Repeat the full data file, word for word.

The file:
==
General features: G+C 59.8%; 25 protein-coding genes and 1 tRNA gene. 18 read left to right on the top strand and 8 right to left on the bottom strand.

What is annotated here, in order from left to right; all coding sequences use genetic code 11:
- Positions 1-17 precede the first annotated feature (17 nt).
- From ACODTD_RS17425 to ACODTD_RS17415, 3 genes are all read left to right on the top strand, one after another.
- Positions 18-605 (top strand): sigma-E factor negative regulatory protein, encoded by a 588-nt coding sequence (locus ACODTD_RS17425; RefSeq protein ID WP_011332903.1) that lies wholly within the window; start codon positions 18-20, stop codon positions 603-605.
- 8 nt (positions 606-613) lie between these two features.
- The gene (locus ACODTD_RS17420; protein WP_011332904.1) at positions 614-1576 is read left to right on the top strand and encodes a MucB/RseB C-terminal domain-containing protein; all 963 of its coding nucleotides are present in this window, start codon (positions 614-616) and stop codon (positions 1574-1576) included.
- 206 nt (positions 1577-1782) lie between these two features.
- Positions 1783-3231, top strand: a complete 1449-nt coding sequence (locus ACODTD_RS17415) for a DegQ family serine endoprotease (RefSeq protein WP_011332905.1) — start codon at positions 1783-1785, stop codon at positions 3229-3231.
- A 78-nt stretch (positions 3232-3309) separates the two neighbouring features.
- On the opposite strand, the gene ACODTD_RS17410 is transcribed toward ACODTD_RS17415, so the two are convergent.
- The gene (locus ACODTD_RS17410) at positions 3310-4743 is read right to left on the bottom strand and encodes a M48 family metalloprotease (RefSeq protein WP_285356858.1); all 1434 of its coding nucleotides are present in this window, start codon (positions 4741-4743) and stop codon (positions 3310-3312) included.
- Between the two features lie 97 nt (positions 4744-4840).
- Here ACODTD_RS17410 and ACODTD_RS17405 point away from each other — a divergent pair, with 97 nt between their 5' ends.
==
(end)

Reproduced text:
General features: G+C 59.8%; 25 protein-coding genes and 1 tRNA gene. 18 read left to right on the top strand and 8 right to left on the bottom strand.

What is annotated here, in order from left to right; all coding sequences use genetic code 11:
- Positions 1-17 precede the first annotated feature (17 nt).
- From ACODTD_RS17425 to ACODTD_RS17415, 3 genes are all read left to right on the top strand, one after another.
- Positions 18-605 (top strand): sigma-E factor negative regulatory protein, encoded by a 588-nt coding sequence (locus ACODTD_RS17425; RefSeq protein ID WP_011332903.1) that lies wholly within the window; start codon positions 18-20, stop codon positions 603-605.
- 8 nt (positions 606-613) lie between these two features.
- The gene (locus ACODTD_RS17420; protein WP_011332904.1) at positions 614-1576 is read left to right on the top strand and encodes a MucB/RseB C-terminal domain-containing protein; all 963 of its coding nucleotides are present in this window, start codon (positions 614-616) and stop codon (positions 1574-1576) included.
- 206 nt (positions 1577-1782) lie between these two features.
- Positions 1783-3231, top strand: a complete 1449-nt coding sequence (locus ACODTD_RS17415) for a DegQ family serine endoprotease (RefSeq protein WP_011332905.1) — start codon at positions 1783-1785, stop codon at positions 3229-3231.
- A 78-nt stretch (positions 3232-3309) separates the two neighbouring features.
- On the opposite strand, the gene ACODTD_RS17410 is transcribed toward ACODTD_RS17415, so the two are convergent.
- The gene (locus ACODTD_RS17410) at positions 3310-4743 is read right to left on the bottom strand and encodes a M48 family metalloprotease (RefSeq protein WP_285356858.1); all 1434 of its coding nucleotides are present in this window, start codon (positions 4741-4743) and stop codon (positions 3310-3312) included.
- Between the two features lie 97 nt (positions 4744-4840).
- Here ACODTD_RS17410 and ACODTD_RS17405 point away from each other — a divergent pair, with 97 nt between their 5' ends.